Mass Discrimination in High-Mass MALDI-MS



Simon Weidmann1, Gediminas Mikutis1, Konstantin Barylyuk1, and Renato Zenobi1


  1. Department of Chemistry and Applied Biosciences, ETH (Swiss Federal Institute of Technology) Zürich, CH-8093 Zürich, Switzerland


In high-mass matrix-assisted laser desorption/ionization mass spectrometry (MALDI-MS), the accessible m/z range is limited by the detector used. Therefore, special high-mass detectors based on ion conversion dynodes (ICDs) have been developed. Recently, we have found that mass bias may exist when such ICD detectors are used [Weidmann et al., Anal. Chem. 85(6), 3425-3432 (2013)]. In this contribution, the mass-dependent response of an ICD detector was systematically studied, the response factors for proteins with molecular weights from 35.9 to 129.9 kDa were determined, and the reasons for mass bias were identified. Compared with commonly employed microchannel plate detectors, we found that the mass discrimination is less pronounced, although ions with higher masses are weakly favored when using an ICD detector. The relative response was found to depend on the laser power used for MALDI; low-mass ions are discriminated against with higher laser power. The effect of mutual ion suppression in dependence of the proteins used and their molar ratio is shown. Mixtures consisting of protein oligomers that only differ in mass show less mass discrimination than mixtures consisting of different proteins with similar masses. Furthermore, mass discrimination increases for molar ratios far from 1. Finally, we present clear guidelines that help to choose the experimental parameters such that the response measured matches the actual molar fraction as closely as possible.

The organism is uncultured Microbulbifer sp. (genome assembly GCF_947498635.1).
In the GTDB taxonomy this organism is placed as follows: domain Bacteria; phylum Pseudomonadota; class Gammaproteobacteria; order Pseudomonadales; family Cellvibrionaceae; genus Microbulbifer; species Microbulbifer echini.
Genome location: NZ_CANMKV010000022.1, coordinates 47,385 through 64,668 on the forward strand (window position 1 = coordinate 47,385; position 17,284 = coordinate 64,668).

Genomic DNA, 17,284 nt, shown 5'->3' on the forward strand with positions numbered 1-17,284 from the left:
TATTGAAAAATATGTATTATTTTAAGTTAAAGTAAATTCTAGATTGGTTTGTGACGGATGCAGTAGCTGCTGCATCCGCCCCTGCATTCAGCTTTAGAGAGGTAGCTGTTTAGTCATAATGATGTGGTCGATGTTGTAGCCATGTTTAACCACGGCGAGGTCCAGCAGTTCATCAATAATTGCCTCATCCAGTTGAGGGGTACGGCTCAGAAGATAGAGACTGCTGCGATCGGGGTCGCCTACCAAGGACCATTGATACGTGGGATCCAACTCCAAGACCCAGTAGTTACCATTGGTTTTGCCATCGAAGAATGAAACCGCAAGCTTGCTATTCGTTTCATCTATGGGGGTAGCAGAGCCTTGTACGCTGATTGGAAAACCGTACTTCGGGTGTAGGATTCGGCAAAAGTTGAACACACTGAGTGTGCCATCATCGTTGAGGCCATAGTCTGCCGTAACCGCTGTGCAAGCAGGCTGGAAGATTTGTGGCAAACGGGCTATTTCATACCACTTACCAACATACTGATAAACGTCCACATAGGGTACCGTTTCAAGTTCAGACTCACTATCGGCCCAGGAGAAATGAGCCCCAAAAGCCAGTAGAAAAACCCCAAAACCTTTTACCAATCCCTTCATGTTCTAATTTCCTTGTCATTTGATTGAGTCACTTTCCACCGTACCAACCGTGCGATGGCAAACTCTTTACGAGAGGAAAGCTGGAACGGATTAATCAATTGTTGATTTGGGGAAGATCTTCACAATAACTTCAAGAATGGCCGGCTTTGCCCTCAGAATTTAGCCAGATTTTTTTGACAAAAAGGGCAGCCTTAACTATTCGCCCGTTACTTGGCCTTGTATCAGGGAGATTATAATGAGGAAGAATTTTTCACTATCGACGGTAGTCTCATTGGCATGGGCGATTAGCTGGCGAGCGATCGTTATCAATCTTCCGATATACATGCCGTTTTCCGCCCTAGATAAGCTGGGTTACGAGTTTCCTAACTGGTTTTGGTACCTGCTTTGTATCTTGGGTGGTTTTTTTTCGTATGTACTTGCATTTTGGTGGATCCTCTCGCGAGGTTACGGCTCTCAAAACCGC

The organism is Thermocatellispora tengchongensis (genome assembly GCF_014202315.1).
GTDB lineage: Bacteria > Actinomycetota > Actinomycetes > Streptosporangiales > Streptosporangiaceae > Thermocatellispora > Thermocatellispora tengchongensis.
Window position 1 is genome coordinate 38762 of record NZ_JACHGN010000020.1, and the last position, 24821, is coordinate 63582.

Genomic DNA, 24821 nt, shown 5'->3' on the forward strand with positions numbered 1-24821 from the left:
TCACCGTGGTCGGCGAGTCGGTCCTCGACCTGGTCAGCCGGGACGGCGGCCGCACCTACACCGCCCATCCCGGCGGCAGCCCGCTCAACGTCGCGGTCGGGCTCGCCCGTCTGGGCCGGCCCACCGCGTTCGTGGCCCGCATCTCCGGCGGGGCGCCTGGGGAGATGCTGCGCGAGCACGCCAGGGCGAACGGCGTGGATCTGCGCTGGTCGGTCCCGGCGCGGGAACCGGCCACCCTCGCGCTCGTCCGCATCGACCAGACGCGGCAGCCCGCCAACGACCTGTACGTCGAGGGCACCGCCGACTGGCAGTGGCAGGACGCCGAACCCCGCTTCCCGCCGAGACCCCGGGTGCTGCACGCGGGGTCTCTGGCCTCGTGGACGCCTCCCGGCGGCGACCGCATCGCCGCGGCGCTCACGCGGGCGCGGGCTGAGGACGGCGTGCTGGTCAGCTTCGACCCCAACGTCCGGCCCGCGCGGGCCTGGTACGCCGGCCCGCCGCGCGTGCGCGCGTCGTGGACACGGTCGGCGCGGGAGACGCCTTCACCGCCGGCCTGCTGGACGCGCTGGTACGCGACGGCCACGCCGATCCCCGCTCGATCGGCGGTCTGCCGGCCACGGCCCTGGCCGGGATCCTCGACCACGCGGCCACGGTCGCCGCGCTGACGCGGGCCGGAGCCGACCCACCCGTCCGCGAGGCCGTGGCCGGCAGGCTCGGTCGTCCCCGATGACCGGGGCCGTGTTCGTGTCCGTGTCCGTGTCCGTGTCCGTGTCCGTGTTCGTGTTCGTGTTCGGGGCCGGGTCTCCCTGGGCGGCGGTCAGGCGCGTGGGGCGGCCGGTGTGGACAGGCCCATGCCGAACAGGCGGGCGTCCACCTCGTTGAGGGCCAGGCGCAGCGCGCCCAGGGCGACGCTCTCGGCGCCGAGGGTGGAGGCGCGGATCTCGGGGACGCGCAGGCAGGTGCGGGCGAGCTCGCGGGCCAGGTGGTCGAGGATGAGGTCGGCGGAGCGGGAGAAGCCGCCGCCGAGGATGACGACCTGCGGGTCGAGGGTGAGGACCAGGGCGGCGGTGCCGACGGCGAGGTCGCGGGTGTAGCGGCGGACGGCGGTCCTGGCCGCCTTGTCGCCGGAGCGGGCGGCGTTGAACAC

CovalX Technology Used (Click each option to learn more)



Protein samples were prepared by diluting the proteins with water and phosphate buffered saline (PBS) so that the buffer concentration was kept at a constant. The total protein concentration was kept at 0.8 μM. Samples were mixed with matrix (sinapic acid (10 mg/mL) in ACN/water/TFA (49.5/49.5/1, vol:vol:vol) using a 1:1 ratio before 0.5 μL aliquots were spotted onto a stainless steel MALDI plate. The samples were allowed to crystallize at ambient temperatures and then analyzed using a mass spectrometer that had been modified with a CovalX HM2 detection system. Through this experimentation, researchers were able to determine the relative response factors of protein oligomers and DARPins with varying masses and molar ratios. They found that relative response was influenced by laser power, sample composition and ionization efficiency of sample constituents.



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